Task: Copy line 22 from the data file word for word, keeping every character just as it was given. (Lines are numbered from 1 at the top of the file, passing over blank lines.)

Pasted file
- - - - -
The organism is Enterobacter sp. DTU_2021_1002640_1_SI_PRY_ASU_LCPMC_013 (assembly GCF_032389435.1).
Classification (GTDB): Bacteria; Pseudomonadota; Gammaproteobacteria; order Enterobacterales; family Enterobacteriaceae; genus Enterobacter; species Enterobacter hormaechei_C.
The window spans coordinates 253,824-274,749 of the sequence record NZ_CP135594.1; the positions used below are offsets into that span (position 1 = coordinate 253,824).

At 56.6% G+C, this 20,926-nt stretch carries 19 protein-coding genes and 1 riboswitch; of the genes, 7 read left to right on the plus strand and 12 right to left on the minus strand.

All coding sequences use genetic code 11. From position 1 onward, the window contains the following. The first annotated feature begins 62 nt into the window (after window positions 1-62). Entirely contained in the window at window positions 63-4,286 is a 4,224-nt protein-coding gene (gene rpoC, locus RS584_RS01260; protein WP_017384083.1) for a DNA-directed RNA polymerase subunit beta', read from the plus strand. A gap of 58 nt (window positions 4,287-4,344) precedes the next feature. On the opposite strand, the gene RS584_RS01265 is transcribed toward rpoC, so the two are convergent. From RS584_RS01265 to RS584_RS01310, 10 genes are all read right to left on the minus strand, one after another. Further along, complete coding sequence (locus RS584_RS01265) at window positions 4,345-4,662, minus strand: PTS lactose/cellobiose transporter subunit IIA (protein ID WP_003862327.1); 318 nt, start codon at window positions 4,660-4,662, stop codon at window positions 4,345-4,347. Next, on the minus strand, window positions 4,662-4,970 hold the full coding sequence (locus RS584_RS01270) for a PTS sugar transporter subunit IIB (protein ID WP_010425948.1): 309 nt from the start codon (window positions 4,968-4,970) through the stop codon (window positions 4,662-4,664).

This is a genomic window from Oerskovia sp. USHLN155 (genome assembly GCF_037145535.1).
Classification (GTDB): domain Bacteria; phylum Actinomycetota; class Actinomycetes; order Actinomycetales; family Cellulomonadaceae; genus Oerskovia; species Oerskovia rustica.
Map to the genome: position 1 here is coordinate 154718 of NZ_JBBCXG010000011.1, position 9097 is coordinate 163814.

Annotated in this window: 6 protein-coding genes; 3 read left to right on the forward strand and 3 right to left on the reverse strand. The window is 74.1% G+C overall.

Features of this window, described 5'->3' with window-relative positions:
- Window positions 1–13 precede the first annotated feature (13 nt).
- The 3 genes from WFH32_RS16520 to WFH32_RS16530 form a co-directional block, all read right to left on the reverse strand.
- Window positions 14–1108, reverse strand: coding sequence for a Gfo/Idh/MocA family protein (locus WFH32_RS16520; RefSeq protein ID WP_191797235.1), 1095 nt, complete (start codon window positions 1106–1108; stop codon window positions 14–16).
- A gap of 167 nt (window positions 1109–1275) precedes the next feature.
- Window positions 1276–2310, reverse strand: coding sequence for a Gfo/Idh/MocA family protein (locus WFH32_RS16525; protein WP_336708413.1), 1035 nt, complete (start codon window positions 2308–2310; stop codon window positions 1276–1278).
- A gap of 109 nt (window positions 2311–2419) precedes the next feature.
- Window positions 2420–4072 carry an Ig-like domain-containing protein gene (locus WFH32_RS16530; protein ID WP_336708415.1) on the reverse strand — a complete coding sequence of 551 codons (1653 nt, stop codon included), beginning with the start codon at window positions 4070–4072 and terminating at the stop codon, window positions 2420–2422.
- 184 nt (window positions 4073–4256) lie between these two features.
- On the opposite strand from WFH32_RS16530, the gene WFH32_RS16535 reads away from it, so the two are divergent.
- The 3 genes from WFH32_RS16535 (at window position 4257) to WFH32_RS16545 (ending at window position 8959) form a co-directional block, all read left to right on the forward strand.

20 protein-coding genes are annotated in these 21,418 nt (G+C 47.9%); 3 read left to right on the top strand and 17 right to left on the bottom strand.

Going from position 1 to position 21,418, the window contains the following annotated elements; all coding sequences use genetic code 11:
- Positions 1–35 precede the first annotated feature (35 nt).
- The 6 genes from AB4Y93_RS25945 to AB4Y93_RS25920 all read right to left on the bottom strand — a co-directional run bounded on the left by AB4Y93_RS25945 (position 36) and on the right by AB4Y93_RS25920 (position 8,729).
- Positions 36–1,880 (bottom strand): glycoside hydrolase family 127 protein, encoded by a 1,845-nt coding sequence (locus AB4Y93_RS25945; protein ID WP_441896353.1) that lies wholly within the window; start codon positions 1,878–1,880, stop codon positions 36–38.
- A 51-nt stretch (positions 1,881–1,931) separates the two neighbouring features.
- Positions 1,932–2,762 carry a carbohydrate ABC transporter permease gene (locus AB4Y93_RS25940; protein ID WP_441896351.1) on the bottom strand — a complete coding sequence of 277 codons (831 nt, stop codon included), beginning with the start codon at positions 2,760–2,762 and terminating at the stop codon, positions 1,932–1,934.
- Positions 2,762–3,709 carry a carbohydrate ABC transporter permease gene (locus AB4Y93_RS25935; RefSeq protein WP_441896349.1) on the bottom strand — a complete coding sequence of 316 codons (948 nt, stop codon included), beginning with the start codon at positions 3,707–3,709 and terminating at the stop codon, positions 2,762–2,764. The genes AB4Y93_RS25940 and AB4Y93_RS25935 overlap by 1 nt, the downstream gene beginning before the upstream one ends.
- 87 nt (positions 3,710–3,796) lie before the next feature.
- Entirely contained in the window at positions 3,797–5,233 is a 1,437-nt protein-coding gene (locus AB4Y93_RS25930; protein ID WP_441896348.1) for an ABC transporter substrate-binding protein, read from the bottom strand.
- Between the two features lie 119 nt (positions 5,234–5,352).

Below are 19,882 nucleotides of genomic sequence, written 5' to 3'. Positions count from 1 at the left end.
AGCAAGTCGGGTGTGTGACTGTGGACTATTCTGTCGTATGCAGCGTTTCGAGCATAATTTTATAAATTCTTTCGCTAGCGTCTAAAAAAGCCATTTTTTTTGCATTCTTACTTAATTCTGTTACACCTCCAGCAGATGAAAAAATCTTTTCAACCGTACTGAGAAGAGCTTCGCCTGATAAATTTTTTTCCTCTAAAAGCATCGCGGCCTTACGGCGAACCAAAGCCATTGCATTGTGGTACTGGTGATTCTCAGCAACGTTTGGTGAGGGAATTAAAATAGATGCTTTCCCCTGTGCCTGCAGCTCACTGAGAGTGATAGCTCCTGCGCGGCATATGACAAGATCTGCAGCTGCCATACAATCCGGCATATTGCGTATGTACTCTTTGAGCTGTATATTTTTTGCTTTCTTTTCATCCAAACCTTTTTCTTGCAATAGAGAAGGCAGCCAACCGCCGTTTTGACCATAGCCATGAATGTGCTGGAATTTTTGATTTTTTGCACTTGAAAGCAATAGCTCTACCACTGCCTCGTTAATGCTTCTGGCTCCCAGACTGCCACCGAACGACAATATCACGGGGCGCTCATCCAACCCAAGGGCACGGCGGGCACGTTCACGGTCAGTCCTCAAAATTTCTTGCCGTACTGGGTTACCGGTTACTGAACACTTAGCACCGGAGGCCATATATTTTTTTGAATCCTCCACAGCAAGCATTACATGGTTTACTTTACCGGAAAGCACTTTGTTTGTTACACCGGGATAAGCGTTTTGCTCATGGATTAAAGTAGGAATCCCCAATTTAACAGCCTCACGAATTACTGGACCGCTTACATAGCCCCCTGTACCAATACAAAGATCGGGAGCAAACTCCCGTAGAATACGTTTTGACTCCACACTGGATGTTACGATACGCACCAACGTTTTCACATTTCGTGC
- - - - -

Going from position 1 to position 21,418, the window contains the following annotated elements; all coding sequences use genetic code 11: